NC joins other states calling on FTC to strengthen online protections for minors

North Carolina Attorney General Josh Stein and 42 other attorneys general are urging the Federal Trade Commission (FTC) to update and strengthen online protections for minors, citing concerns over children’s data privacy.

Under the Children’s Online Privacy Protection Act (COPPA), passed by Congress in 1998, the FTC established regulations for technology companies on how they collect and share personal information about children under 13 years of age. Despite the world’s rapid technological evolution in the past decade, particularly social media and artificial intelligence, the laws to protect minors have not evolved with them. 

“It has been more than ten years since the COPPA Rule was amended to address the increased use of mobile devices and social networking,” the letter states. “The digital landscape is a much different place than it was in 2013. We urge the Commission to update the COPPA Rule to keep pace and give State Attorneys General the tools they need to respond to a digital world rife with risk.”

In December, the FTC proposed new protections and offered a comment period. A notable proposal the AGs make is to expand the definition of “personal information.” They say that personal information should include biometric identifiers such as fingerprints, facial data, retina and iris patterns, DNA sequence, and data derived from a voice. Not only should physical information be protected, such as a fingerprint for scanning devices, but also the mathematical representation of the data.

The attorneys general also asked the FTC to adopt a framework for determining whether services qualify for a proposed parental consent exception. They believe that industry partners, platforms, and other non-government entities can play a role in establishing consent mechanisms to enable users to obtain Verifiable Parental Consent (VPC). This could include government-issued IDs, biometric data, or payment card information. 

Age verification is a policy proposal commonly debated because of the controversial identity requirement. In 2023, the North Carolina state legislature passed legislation that required pornographic websites to verify the age of those visiting the site. 

Age verification approaches can come with privacy costs, warned Matt Perault, the director of the Center on Technology Policy at UNC. With a background working for Facebook’s public policy team, Perault said that asking or requiring a tech company to do more work to understand the ages of their users is essentially telling them to collect more data about their users. The same concerns could apply to parents providing additional documentation for age verification.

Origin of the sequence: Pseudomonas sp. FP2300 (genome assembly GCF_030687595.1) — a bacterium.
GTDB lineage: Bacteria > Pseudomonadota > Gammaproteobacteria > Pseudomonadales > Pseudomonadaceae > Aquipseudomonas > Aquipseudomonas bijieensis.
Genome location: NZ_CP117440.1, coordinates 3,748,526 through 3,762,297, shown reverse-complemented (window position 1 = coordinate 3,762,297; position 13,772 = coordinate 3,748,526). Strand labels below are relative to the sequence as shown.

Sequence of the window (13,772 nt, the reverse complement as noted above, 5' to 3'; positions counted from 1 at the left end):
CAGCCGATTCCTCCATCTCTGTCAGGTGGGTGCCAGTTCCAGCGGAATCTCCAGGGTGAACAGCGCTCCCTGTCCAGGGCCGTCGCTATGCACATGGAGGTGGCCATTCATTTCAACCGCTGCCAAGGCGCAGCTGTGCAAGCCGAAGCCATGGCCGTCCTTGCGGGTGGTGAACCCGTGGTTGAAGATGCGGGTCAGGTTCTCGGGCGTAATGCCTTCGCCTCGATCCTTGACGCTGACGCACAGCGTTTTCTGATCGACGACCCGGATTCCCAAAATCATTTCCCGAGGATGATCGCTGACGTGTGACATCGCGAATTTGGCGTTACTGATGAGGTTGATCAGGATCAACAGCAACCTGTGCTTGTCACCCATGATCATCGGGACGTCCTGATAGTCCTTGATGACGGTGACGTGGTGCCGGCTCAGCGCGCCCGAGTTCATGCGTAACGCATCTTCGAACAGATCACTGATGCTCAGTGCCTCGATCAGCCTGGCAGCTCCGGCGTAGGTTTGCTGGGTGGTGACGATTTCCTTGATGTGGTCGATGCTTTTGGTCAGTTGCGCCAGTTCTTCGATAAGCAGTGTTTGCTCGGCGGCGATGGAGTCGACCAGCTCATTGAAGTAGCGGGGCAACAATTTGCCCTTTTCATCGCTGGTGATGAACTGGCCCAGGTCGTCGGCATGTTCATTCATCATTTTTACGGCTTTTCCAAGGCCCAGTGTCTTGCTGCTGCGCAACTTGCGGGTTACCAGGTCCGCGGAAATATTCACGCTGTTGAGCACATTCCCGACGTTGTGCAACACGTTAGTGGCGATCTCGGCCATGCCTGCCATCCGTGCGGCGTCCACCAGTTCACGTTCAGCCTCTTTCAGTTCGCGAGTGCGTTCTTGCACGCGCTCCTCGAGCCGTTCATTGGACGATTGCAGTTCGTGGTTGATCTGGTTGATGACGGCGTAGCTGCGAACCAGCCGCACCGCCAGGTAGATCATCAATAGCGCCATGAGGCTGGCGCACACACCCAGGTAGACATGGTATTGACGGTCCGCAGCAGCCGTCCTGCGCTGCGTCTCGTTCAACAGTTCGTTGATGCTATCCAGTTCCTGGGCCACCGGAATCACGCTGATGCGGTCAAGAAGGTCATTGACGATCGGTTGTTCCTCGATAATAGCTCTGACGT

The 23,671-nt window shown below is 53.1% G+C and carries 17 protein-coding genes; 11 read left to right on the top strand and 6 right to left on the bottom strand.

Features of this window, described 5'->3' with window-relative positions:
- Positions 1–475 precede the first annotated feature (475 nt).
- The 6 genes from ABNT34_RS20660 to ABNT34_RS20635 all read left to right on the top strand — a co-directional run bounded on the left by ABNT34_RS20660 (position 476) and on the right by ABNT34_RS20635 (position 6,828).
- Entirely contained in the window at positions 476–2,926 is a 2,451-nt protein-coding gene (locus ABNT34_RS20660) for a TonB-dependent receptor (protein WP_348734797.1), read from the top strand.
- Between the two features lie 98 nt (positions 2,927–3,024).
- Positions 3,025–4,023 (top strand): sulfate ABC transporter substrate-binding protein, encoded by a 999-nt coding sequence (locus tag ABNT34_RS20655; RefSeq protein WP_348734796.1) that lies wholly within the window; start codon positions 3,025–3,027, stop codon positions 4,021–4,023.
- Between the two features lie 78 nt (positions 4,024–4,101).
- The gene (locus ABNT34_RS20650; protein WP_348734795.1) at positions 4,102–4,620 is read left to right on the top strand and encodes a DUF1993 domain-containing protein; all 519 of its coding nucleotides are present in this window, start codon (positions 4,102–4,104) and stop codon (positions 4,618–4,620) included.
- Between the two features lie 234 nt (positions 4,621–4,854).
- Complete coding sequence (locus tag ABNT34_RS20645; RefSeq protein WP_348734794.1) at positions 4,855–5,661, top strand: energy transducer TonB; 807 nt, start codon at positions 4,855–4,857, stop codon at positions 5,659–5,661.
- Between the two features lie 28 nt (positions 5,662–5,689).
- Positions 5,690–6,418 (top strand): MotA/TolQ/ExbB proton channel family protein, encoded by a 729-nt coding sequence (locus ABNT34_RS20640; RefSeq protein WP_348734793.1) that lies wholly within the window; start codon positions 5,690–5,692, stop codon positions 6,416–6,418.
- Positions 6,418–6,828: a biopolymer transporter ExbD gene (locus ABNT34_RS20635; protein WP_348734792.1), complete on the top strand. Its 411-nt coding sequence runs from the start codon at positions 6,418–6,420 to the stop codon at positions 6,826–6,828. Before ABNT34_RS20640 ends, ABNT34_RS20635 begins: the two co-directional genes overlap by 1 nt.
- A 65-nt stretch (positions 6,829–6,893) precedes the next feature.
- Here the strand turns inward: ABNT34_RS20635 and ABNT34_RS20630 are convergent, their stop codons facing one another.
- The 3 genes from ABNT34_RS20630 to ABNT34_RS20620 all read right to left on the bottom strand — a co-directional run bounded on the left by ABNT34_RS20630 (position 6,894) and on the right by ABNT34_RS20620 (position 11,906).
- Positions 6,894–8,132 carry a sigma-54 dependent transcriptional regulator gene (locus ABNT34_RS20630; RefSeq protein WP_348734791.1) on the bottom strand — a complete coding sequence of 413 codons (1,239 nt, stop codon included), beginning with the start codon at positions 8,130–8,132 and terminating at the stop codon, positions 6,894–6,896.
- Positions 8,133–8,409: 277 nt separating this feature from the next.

“Age verification inherently comes with costs, and approaching it seriously means wrestling with those costs rather than pretending they don’t exist,” Perault told the Carolina Journal. “I think it’s important that we don’t make decisions on the right policy approaches based merely on politics and headlines, but actually on a real evaluation of the likely harms and benefits.”

SEE ALSO: Keeping teens safe online: Can policy balance privacy and security?

His team’s research shows many downsides to age verification approaches. One of his main concerns is the implementation of sound tech policy that assesses the benefits, restrictions, and harms.

“It should be informed by research,” said Perault. “You want policy to be informed by research; […]it’s not clear to me that that’s something that lawmakers are really doing right now.”

In addition, the letter urges the Commission to consider protections for healthcare information and other highly sensitive data. Wearable digital health technology, like a smartwatch, has been the subject of several high-profile privacy and data misuse concerns in recent years.

In a press release, Stein said it’s time for the FTC to “strengthen online privacy protections for kids so we can keep them, and their personal information, safe.”

The post NC joins other states calling on FTC to strengthen online protections for minors first appeared on Carolina Journal.


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